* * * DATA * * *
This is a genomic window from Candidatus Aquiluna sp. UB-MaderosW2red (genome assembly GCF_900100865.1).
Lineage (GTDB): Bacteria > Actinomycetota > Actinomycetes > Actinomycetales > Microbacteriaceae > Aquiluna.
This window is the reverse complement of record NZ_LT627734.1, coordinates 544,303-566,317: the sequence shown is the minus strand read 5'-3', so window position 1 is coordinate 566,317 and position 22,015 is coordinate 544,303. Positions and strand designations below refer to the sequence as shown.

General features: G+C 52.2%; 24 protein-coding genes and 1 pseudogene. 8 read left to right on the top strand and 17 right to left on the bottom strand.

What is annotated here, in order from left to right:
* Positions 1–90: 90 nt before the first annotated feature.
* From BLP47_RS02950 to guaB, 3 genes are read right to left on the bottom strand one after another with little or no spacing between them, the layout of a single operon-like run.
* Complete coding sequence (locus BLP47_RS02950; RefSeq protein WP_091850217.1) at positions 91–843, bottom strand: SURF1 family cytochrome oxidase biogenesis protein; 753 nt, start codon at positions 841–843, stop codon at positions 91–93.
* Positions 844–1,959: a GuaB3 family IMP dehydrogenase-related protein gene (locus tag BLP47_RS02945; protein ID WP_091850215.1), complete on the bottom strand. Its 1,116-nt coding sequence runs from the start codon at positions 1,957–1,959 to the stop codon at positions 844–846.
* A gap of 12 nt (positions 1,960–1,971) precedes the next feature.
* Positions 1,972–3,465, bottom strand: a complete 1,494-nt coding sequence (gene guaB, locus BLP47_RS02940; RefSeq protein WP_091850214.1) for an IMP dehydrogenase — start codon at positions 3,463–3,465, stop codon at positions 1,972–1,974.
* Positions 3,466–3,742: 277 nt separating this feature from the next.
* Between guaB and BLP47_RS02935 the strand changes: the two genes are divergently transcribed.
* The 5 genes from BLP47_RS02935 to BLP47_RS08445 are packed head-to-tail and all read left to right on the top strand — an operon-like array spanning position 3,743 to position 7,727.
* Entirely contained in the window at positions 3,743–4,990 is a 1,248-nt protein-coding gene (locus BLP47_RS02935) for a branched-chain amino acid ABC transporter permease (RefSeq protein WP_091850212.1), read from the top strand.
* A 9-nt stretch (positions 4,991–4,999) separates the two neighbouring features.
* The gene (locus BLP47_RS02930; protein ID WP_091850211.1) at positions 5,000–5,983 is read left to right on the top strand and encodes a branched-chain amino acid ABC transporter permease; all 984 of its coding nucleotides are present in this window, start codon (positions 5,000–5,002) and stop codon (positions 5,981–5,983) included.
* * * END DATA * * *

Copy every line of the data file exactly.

This is a genomic window from Candidatus Aquiluna sp. UB-MaderosW2red (genome assembly GCF_900100865.1).
Lineage (GTDB): Bacteria > Actinomycetota > Actinomycetes > Actinomycetales > Microbacteriaceae > Aquiluna.
This window is the reverse complement of record NZ_LT627734.1, coordinates 544,303-566,317: the sequence shown is the minus strand read 5'-3', so window position 1 is coordinate 566,317 and position 22,015 is coordinate 544,303. Positions and strand designations below refer to the sequence as shown.

General features: G+C 52.2%; 24 protein-coding genes and 1 pseudogene. 8 read left to right on the top strand and 17 right to left on the bottom strand.

What is annotated here, in order from left to right:
* Positions 1–90: 90 nt before the first annotated feature.
* From BLP47_RS02950 to guaB, 3 genes are read right to left on the bottom strand one after another with little or no spacing between them, the layout of a single operon-like run.
* Complete coding sequence (locus BLP47_RS02950; RefSeq protein WP_091850217.1) at positions 91–843, bottom strand: SURF1 family cytochrome oxidase biogenesis protein; 753 nt, start codon at positions 841–843, stop codon at positions 91–93.
* Positions 844–1,959: a GuaB3 family IMP dehydrogenase-related protein gene (locus tag BLP47_RS02945; protein ID WP_091850215.1), complete on the bottom strand. Its 1,116-nt coding sequence runs from the start codon at positions 1,957–1,959 to the stop codon at positions 844–846.
* A gap of 12 nt (positions 1,960–1,971) precedes the next feature.
* Positions 1,972–3,465, bottom strand: a complete 1,494-nt coding sequence (gene guaB, locus BLP47_RS02940; RefSeq protein WP_091850214.1) for an IMP dehydrogenase — start codon at positions 3,463–3,465, stop codon at positions 1,972–1,974.
* Positions 3,466–3,742: 277 nt separating this feature from the next.
* Between guaB and BLP47_RS02935 the strand changes: the two genes are divergently transcribed.
* The 5 genes from BLP47_RS02935 to BLP47_RS08445 are packed head-to-tail and all read left to right on the top strand — an operon-like array spanning position 3,743 to position 7,727.
* Entirely contained in the window at positions 3,743–4,990 is a 1,248-nt protein-coding gene (locus BLP47_RS02935) for a branched-chain amino acid ABC transporter permease (RefSeq protein WP_091850212.1), read from the top strand.
* A 9-nt stretch (positions 4,991–4,999) separates the two neighbouring features.
* The gene (locus BLP47_RS02930; protein ID WP_091850211.1) at positions 5,000–5,983 is read left to right on the top strand and encodes a branched-chain amino acid ABC transporter permease; all 984 of its coding nucleotides are present in this window, start codon (positions 5,000–5,002) and stop codon (positions 5,981–5,983) included.